The Impact of Data Centers on the State and Local Economies of Virginia
Northern Virginia is the largest data center market in the world, but the data center industry has an important footprint in every part of the Commonwealth of Virginia. Central Virginia and Hampton Roads each account for almost ten percent of overall industry employment in the state. Data center industry pay has increased twice as fast as the statewide average since 2001.
We estimate that in 2018 the data center industry in Virginia directly provided approximately:
- 14,644 full-time-equivalent jobs with an average annual pay of $126,000,
- $1.9 billion in associated pay and benefits, and
- $4.5 billion in economic output.
Taking into account the economic ripple effects that direct investment generated, we estimate that the total impact on Virginia from the data center industry in 2018 was approximately:
- 45,290 full-time-equivalent jobs,
- $3.5 billion in associated pay and benefits, and
- $10.1 billion in economic output.
Data centers pay millions of dollars in state and local taxes in Virginia, even though Virginia has a sales and use tax exemption on some equipment for data centers that are large enough to qualify for the exemption. In addition to the taxes paid directly by data centers, local governments and the Commonwealth of Virginia collect tax revenue from the secondary indirect and induced economic activity that data centers generate. We estimate that in 2018, data centers were directly and indirectly responsible for generating $600.1 million in state and local tax revenue in Virginia.
At the local level data centers provide far more in county or city tax revenue than they and their employees demand in local government services. For example, we estimate that for every dollar in county expenditures that the data center industry caused in 2018, it generated:
- $8.60 in local tax revenue in Henrico County, and property taxes there would have had to rise by 1 percent without the data center induced tax revenue.
- $15.10 in local tax revenue in Loudoun County, and property taxes there would have had to rise by 21 percent without the data center induced tax revenue.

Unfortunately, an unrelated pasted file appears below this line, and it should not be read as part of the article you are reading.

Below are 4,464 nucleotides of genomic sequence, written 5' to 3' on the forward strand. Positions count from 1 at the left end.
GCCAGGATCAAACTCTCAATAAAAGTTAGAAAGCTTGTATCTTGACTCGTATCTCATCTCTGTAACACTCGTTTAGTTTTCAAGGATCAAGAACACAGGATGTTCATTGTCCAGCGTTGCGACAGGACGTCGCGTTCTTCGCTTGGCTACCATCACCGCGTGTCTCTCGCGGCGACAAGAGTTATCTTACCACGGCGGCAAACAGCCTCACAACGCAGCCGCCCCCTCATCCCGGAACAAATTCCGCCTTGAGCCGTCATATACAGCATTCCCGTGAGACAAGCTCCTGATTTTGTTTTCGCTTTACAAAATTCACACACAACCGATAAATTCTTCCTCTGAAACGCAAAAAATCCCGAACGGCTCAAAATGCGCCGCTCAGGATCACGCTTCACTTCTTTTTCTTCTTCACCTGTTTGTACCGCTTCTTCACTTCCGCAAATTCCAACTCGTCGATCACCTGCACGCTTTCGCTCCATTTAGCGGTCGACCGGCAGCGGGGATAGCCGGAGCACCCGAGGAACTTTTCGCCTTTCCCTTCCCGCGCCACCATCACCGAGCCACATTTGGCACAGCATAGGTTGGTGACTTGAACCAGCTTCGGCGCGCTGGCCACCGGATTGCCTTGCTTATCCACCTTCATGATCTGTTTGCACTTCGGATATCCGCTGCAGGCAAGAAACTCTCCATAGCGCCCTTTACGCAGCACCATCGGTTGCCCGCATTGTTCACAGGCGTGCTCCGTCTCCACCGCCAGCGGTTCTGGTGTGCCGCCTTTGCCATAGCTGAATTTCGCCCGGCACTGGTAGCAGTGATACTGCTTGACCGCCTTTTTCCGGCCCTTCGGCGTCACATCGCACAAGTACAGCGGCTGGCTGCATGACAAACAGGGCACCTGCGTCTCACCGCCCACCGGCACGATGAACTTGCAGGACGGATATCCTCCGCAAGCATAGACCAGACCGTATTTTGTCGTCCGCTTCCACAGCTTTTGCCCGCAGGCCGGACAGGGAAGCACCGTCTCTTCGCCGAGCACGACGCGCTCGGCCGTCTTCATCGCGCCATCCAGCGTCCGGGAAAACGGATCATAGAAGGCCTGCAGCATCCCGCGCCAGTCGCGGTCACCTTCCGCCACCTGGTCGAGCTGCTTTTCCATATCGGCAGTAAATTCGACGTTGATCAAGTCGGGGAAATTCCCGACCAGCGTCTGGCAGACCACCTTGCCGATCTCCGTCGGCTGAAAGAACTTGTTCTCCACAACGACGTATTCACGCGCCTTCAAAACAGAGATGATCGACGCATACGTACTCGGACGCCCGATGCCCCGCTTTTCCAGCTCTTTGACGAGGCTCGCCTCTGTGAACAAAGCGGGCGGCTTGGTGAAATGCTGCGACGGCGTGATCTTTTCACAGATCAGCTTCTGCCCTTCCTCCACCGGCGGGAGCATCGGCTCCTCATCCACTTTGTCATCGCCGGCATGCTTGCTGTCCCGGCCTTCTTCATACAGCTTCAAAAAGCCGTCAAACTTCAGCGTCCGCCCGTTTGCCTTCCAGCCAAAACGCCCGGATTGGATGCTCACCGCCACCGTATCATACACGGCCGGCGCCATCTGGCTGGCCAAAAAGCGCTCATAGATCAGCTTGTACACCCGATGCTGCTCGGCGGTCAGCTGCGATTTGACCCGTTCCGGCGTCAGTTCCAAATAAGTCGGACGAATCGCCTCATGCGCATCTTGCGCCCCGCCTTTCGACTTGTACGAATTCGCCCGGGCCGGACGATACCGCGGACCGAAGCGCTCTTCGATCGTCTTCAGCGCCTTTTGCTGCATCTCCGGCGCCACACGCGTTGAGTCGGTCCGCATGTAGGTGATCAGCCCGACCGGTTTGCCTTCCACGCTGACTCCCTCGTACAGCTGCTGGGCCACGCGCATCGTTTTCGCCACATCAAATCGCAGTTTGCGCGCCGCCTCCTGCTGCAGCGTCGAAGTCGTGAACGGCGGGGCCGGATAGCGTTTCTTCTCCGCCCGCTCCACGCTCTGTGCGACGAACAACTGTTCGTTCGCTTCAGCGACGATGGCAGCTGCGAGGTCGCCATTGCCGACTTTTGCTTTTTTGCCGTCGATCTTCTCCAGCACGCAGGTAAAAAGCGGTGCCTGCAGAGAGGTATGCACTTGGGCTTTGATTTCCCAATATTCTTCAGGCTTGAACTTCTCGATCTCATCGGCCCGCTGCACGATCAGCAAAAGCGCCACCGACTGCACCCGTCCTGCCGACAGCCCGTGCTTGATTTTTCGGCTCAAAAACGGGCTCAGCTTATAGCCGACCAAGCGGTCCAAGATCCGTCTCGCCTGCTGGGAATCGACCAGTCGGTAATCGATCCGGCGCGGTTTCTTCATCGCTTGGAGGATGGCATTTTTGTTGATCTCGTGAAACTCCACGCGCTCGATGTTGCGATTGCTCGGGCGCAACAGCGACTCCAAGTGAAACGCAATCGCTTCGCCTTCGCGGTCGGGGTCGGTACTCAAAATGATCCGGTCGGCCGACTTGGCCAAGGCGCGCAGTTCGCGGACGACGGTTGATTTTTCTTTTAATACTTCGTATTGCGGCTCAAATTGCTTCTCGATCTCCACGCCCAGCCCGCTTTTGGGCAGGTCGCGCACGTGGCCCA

- $17.80 in tax revenue in Prince William County, and property taxes there would have had to rise by 7 percent without the data center induced tax revenue.
In June of 2019, Virginia’s Joint Legislative Audit and Review Commission (JLARC) published an evaluation of the state’s data center sales and use tax incentive. JLARC found that 90 percent of the data center investment made by the companies that received the sales and use tax exemption would not have occurred in the state of Virginia without the incentive. Instead, that data center investment would have occurred in other states. So, the “cost” of the State data center incentive is only 10 percent of the amount of State sales tax revenue exempted. In fact, in 2017, the data center tax incentive generated $1.09 of State tax revenue for every dollar that it exempted; and in 2016, the incentive was revenue neutral. Since 2013, after the General Assembly significantly revised the Virginia data center incentive, the State has recovered 75 cents of every dollar of potential tax revenue that it exempted. In the process it created thousands of Virginia jobs with billions of dollars in pay and benefits and billions of dollars in economic activity throughout the state.
Virginia is one of 31 states that actively offer incentives to attract data centers to locate in their states. Several states are in the process of revising their incentives to remain competitive. Virginia’s data center incentive is one of the most restrictive in the country. Of the 31 states that actively offer data center incentives, only 11 require a minimum number of new jobs to qualify for an incentive, and only Virginia, Mississippi, and Nevada require the creation of 50 or more new jobs.
Virginia’s data center incentive has been important in the spread of technology industries across the Commonwealth and in attracting smaller data centers that do not qualify for the incentive to invest in the state as well. Recently several localities have reduced their local property tax rates in order to attract data centers to support their economies.
This report was prepared by Mangum Economics
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